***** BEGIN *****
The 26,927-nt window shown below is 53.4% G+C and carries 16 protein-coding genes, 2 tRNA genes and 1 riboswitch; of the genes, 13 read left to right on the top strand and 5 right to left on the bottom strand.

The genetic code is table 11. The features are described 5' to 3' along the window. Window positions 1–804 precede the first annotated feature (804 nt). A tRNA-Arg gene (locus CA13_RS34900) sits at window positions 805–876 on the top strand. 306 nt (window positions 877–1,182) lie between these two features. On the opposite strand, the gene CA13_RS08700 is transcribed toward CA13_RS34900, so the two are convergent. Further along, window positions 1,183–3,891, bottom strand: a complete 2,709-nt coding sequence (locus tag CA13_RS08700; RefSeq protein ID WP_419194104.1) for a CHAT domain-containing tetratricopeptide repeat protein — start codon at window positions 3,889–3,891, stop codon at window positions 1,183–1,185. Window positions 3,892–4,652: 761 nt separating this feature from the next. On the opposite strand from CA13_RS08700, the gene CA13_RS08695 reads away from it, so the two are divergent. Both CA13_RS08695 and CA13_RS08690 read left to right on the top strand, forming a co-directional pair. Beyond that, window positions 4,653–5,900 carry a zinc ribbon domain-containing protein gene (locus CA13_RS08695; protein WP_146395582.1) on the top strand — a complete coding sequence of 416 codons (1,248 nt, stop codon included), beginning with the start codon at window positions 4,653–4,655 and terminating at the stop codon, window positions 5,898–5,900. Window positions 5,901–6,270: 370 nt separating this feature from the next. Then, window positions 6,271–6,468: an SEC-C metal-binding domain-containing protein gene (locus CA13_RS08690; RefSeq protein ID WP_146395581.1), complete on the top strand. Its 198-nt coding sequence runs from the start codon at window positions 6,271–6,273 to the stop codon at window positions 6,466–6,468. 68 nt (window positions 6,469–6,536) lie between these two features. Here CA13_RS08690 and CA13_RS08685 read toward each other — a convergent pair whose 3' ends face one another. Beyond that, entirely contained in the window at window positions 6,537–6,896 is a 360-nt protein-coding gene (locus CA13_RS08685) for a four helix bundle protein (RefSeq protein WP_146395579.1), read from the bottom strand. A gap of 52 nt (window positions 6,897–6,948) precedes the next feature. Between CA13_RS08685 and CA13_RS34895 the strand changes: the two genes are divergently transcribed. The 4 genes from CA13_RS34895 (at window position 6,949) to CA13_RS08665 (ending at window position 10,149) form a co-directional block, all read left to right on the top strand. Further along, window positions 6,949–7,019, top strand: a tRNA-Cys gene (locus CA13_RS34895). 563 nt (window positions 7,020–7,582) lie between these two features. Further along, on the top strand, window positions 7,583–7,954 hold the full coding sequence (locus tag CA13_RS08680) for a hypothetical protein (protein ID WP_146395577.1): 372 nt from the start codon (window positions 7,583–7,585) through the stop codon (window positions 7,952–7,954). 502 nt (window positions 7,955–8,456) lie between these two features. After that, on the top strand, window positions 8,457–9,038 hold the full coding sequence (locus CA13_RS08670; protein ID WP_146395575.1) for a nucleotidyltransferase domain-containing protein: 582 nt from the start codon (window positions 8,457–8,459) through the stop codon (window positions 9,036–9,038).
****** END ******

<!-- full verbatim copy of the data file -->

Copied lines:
The 26,927-nt window shown below is 53.4% G+C and carries 16 protein-coding genes, 2 tRNA genes and 1 riboswitch; of the genes, 13 read left to right on the top strand and 5 right to left on the bottom strand.

The genetic code is table 11. The features are described 5' to 3' along the window. Window positions 1–804 precede the first annotated feature (804 nt). A tRNA-Arg gene (locus CA13_RS34900) sits at window positions 805–876 on the top strand. 306 nt (window positions 877–1,182) lie between these two features. On the opposite strand, the gene CA13_RS08700 is transcribed toward CA13_RS34900, so the two are convergent. Further along, window positions 1,183–3,891, bottom strand: a complete 2,709-nt coding sequence (locus tag CA13_RS08700; RefSeq protein ID WP_419194104.1) for a CHAT domain-containing tetratricopeptide repeat protein — start codon at window positions 3,889–3,891, stop codon at window positions 1,183–1,185. Window positions 3,892–4,652: 761 nt separating this feature from the next. On the opposite strand from CA13_RS08700, the gene CA13_RS08695 reads away from it, so the two are divergent. Both CA13_RS08695 and CA13_RS08690 read left to right on the top strand, forming a co-directional pair. Beyond that, window positions 4,653–5,900 carry a zinc ribbon domain-containing protein gene (locus CA13_RS08695; protein WP_146395582.1) on the top strand — a complete coding sequence of 416 codons (1,248 nt, stop codon included), beginning with the start codon at window positions 4,653–4,655 and terminating at the stop codon, window positions 5,898–5,900. Window positions 5,901–6,270: 370 nt separating this feature from the next. Then, window positions 6,271–6,468: an SEC-C metal-binding domain-containing protein gene (locus CA13_RS08690; RefSeq protein ID WP_146395581.1), complete on the top strand. Its 198-nt coding sequence runs from the start codon at window positions 6,271–6,273 to the stop codon at window positions 6,466–6,468. 68 nt (window positions 6,469–6,536) lie between these two features. Here CA13_RS08690 and CA13_RS08685 read toward each other — a convergent pair whose 3' ends face one another. Beyond that, entirely contained in the window at window positions 6,537–6,896 is a 360-nt protein-coding gene (locus CA13_RS08685) for a four helix bundle protein (RefSeq protein WP_146395579.1), read from the bottom strand. A gap of 52 nt (window positions 6,897–6,948) precedes the next feature. Between CA13_RS08685 and CA13_RS34895 the strand changes: the two genes are divergently transcribed. The 4 genes from CA13_RS34895 (at window position 6,949) to CA13_RS08665 (ending at window position 10,149) form a co-directional block, all read left to right on the top strand. Further along, window positions 6,949–7,019, top strand: a tRNA-Cys gene (locus CA13_RS34895). 563 nt (window positions 7,020–7,582) lie between these two features. Further along, on the top strand, window positions 7,583–7,954 hold the full coding sequence (locus tag CA13_RS08680) for a hypothetical protein (protein ID WP_146395577.1): 372 nt from the start codon (window positions 7,583–7,585) through the stop codon (window positions 7,952–7,954). 502 nt (window positions 7,955–8,456) lie between these two features. After that, on the top strand, window positions 8,457–9,038 hold the full coding sequence (locus CA13_RS08670; protein ID WP_146395575.1) for a nucleotidyltransferase domain-containing protein: 582 nt from the start codon (window positions 8,457–8,459) through the stop codon (window positions 9,036–9,038).